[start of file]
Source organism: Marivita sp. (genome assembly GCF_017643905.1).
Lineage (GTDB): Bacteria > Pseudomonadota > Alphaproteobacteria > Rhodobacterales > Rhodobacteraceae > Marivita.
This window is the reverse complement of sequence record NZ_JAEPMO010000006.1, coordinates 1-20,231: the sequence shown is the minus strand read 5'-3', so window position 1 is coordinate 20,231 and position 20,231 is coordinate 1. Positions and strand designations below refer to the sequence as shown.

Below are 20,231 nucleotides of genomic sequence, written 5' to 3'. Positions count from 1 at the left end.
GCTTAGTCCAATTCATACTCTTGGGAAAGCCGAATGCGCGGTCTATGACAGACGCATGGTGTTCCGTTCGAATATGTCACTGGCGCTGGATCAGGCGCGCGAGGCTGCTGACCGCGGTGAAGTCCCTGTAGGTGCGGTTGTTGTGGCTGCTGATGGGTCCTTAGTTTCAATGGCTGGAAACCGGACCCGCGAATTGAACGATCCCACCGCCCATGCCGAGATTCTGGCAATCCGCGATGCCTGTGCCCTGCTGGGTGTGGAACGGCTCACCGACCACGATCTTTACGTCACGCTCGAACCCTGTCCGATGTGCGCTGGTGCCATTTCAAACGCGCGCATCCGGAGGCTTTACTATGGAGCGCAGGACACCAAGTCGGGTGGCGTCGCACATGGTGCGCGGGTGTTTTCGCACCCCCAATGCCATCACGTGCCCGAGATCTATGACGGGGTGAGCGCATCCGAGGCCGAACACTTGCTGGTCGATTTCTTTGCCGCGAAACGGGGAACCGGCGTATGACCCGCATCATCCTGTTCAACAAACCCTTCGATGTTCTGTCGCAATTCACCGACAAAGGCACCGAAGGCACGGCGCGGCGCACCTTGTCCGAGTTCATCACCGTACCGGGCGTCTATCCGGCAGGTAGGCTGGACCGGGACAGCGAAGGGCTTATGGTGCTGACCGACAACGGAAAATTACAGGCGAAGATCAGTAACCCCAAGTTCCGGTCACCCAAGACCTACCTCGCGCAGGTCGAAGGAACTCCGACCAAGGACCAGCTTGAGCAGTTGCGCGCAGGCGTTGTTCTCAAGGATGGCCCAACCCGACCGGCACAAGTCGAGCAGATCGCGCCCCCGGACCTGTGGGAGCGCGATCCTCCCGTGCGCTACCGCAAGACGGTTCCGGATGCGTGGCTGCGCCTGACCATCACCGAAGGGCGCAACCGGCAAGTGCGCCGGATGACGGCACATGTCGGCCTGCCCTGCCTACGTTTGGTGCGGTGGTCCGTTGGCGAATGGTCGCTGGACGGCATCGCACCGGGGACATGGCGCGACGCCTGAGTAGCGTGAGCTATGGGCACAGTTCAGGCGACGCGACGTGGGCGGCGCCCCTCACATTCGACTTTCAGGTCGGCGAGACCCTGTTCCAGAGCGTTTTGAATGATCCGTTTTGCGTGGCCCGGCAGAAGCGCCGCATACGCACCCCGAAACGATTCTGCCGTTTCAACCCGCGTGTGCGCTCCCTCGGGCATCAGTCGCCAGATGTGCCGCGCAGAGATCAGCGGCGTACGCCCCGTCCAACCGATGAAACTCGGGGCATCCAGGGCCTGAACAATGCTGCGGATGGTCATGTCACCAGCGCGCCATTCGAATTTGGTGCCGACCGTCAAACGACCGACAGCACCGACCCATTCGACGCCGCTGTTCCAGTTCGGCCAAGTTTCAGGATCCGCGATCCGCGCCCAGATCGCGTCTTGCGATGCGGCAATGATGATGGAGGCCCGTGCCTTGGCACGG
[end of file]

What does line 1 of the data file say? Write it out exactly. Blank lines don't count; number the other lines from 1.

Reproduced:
Source organism: Marivita sp. (genome assembly GCF_017643905.1).